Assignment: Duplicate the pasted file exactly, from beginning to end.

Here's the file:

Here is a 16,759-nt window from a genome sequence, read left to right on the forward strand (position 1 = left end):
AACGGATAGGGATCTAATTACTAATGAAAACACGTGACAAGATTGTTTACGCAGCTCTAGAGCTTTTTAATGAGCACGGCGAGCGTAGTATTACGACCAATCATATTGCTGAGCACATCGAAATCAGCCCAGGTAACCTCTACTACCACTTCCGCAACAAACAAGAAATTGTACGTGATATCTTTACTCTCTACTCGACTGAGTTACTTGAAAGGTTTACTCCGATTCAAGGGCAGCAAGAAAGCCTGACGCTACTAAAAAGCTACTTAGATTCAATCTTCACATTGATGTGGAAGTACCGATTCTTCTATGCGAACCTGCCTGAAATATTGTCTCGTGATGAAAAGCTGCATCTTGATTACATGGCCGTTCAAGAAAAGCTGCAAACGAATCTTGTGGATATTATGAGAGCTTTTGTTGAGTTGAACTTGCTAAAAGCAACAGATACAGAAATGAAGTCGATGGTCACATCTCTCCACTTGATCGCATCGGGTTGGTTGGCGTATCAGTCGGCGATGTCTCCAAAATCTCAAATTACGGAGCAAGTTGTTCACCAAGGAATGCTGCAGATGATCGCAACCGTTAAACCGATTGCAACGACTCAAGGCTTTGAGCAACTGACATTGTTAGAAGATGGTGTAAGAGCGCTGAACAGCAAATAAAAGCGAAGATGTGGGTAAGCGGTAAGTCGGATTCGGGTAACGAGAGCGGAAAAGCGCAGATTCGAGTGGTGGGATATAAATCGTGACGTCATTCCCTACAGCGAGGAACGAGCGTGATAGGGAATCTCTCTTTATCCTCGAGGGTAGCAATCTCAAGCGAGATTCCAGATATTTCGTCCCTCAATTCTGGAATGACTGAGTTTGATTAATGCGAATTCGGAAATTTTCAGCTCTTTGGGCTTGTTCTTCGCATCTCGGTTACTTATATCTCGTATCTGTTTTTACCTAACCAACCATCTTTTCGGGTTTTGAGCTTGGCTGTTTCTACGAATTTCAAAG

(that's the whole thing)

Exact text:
Here is a 16,759-nt window from a genome sequence, read left to right on the forward strand (position 1 = left end):
AACGGATAGGGATCTAATTACTAATGAAAACACGTGACAAGATTGTTTACGCAGCTCTAGAGCTTTTTAATGAGCACGGCGAGCGTAGTATTACGACCAATCATATTGCTGAGCACATCGAAATCAGCCCAGGTAACCTCTACTACCACTTCCGCAACAAACAAGAAATTGTACGTGATATCTTTACTCTCTACTCGACTGAGTTACTTGAAAGGTTTACTCCGATTCAAGGGCAGCAAGAAAGCCTGACGCTACTAAAAAGCTACTTAGATTCAATCTTCACATTGATGTGGAAGTACCGATTCTTCTATGCGAACCTGCCTGAAATATTGTCTCGTGATGAAAAGCTGCATCTTGATTACATGGCCGTTCAAGAAAAGCTGCAAACGAATCTTGTGGATATTATGAGAGCTTTTGTTGAGTTGAACTTGCTAAAAGCAACAGATACAGAAATGAAGTCGATGGTCACATCTCTCCACTTGATCGCATCGGGTTGGTTGGCGTATCAGTCGGCGATGTCTCCAAAATCTCAAATTACGGAGCAAGTTGTTCACCAAGGAATGCTGCAGATGATCGCAACCGTTAAACCGATTGCAACGACTCAAGGCTTTGAGCAACTGACATTGTTAGAAGATGGTGTAAGAGCGCTGAACAGCAAATAAAAGCGAAGATGTGGGTAAGCGGTAAGTCGGATTCGGGTAACGAGAGCGGAAAAGCGCAGATTCGAGTGGTGGGATATAAATCGTGACGTCATTCCCTACAGCGAGGAACGAGCGTGATAGGGAATCTCTCTTTATCCTCGAGGGTAGCAATCTCAAGCGAGATTCCAGATATTTCGTCCCTCAATTCTGGAATGACTGAGTTTGATTAATGCGAATTCGGAAATTTTCAGCTCTTTGGGCTTGTTCTTCGCATCTCGGTTACTTATATCTCGTATCTGTTTTTACCTAACCAACCATCTTTTCGGGTTTTGAGCTTGGCTGTTTCTACGAATTTCAAAG